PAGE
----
Facebook Caught Inflating Video Numbers, Gets Sued
Remember that whole "pivot to video" a couple years ago? When media companies started laying off all their writers and editors in favor of more video content? Part of that sea change was spurred by advertisers, who surmised that video was a clever way to sneak ads by savvy internet users' ad blockers.
But you also need to know that people are actually watching the video content before you choose to advertise on it. And where are you going to get that data? From Facebook. But it turns out Facebook had inflated metrics for marketers, including average time users spent viewing online video clips. Not only that, but the social media behemoth waited months to correct the figures. And some advertisers aren't too happy about it.
Online marketing agency Crowd Siren had already sued Facebook over the misrepresentations after the network acknowledge its error in September 2016. Crowd Siren has amended that lawsuit, claiming Facebook knew as early as 2015 that it was over-reporting the figures. "Even once Facebook decided to correct the false metrics," the amended complaint reads, "it chose not to do so immediately. Instead, Facebook chose to continue disseminating false metrics for several more months while it developed and deployed a 'no PR' strategy designed to 'obfuscate the fact that we screwed up the math.'"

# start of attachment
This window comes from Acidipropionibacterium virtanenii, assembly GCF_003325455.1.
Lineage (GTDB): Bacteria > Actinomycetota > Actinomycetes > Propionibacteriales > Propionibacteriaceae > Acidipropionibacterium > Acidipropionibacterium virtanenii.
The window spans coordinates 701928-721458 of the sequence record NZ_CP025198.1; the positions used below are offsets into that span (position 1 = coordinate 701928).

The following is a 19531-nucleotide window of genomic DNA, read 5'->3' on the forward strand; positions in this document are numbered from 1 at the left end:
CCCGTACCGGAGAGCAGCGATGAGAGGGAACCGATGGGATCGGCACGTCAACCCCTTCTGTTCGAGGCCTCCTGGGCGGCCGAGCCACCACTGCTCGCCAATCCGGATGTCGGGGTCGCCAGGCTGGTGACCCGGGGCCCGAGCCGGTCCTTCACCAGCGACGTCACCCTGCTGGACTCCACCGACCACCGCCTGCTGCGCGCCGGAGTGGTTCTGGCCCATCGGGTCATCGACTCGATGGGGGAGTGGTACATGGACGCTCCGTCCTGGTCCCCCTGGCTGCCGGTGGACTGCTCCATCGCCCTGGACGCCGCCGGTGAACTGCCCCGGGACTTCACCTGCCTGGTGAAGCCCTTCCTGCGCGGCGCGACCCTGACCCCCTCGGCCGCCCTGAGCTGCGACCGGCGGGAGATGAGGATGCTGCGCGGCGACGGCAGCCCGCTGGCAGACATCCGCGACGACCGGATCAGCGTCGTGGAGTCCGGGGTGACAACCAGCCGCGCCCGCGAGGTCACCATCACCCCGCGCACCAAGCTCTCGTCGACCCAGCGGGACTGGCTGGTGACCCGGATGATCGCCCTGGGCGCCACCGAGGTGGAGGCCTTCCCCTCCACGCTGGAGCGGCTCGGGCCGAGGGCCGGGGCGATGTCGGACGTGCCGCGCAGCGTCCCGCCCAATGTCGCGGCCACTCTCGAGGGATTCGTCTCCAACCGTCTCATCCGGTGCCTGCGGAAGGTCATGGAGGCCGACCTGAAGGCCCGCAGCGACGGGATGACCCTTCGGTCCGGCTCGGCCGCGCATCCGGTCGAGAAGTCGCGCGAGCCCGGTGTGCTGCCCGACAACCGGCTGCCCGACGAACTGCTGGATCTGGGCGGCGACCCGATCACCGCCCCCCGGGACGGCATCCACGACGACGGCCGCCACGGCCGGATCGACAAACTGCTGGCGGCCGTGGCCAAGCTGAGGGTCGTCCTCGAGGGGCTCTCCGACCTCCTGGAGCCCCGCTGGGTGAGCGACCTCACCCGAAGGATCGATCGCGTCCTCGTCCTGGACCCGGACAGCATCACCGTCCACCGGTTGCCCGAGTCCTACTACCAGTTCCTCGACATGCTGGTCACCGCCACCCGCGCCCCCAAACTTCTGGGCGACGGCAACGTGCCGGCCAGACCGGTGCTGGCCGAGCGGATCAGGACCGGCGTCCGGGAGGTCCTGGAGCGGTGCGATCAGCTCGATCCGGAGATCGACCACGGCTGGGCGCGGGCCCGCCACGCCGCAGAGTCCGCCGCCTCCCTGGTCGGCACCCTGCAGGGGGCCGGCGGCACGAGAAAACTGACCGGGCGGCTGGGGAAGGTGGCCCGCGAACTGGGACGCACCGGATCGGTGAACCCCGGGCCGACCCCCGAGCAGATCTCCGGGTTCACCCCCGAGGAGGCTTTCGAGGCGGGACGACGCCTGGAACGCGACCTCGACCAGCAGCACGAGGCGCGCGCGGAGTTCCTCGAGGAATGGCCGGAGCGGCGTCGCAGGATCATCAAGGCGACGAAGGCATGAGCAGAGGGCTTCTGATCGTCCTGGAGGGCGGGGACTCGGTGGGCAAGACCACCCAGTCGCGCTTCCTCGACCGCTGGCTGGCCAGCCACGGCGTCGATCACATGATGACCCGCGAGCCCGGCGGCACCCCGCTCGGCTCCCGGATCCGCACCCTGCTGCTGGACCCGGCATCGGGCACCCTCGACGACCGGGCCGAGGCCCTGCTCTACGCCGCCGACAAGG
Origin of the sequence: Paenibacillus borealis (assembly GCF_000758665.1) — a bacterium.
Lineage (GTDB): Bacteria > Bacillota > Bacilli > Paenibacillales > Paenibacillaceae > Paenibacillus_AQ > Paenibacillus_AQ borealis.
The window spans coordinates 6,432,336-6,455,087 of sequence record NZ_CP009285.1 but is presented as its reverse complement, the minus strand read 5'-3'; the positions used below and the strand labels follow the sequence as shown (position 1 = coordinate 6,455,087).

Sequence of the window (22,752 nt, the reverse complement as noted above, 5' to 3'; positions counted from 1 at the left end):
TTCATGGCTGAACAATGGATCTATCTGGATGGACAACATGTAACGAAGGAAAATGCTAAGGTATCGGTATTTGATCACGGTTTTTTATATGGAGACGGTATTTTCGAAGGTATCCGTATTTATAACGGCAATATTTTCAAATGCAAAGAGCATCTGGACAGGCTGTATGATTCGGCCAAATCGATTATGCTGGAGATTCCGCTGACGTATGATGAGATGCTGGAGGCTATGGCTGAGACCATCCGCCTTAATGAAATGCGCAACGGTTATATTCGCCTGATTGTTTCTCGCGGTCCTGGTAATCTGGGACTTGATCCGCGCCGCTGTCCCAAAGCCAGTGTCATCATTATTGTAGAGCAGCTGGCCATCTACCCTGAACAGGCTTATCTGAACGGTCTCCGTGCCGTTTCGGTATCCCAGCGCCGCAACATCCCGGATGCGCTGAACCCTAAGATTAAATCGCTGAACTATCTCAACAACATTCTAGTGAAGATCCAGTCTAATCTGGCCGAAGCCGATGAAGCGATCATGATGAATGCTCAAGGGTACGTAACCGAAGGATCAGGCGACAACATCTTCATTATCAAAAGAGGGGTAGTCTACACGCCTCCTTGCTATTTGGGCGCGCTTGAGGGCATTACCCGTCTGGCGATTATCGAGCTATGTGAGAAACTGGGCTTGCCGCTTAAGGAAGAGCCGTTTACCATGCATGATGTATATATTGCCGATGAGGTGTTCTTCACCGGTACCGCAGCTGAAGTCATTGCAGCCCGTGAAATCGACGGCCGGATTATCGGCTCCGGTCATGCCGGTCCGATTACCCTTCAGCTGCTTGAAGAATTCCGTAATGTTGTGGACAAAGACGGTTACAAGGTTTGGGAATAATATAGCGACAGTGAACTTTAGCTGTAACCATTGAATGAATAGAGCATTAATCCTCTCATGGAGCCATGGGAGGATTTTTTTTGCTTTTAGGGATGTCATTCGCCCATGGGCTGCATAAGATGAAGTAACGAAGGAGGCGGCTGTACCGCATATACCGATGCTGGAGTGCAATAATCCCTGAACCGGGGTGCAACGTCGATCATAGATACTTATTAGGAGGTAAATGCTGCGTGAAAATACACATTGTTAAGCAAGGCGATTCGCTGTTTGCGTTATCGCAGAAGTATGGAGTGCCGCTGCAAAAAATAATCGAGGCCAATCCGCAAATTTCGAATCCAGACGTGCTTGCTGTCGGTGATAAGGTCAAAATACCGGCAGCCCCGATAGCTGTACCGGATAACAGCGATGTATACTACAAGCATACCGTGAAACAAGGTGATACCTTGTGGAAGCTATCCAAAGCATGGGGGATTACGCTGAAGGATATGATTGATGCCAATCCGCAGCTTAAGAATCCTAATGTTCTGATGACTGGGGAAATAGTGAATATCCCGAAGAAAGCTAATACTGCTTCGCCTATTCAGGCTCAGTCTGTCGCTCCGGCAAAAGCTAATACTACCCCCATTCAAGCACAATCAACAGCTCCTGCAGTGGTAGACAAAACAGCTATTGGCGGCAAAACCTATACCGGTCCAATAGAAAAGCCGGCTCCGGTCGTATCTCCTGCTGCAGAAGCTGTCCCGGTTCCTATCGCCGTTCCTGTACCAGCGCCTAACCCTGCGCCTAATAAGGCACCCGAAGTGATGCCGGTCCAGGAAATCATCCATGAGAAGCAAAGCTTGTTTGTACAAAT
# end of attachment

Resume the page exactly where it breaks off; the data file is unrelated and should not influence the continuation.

Based on the new revelations, Crowd Siren is now adding a claim of fraud to its allegations, and seeking punitive as well as compensatory damages.
But Facebook didn't just fudge the numbers a little bit. "In addition to Facebook knowing about the problem far longer than previously acknowledged, Facebook's records also show that the impact of its miscalculation was much more severe than reported," the suit claims. "The average viewership metrics were not inflated by only 60 percent -- 80 percent; they were inflated by some 150 to 900 percent." That's no small rounding error.
"If Facebook had immediately corrected its miscalculation in a straightforward manner, advertisers would have seen a sudden and precipitous drop in their viewership metrics," Crowd Siren alleges, adding advertisers "would be less likely to continue buying video advertising from Facebook." And maybe other sites could've been saved from pivoting into the video void.
Here's the full complaint:
Crowd Siren v Facebook by FindLaw on Scribd
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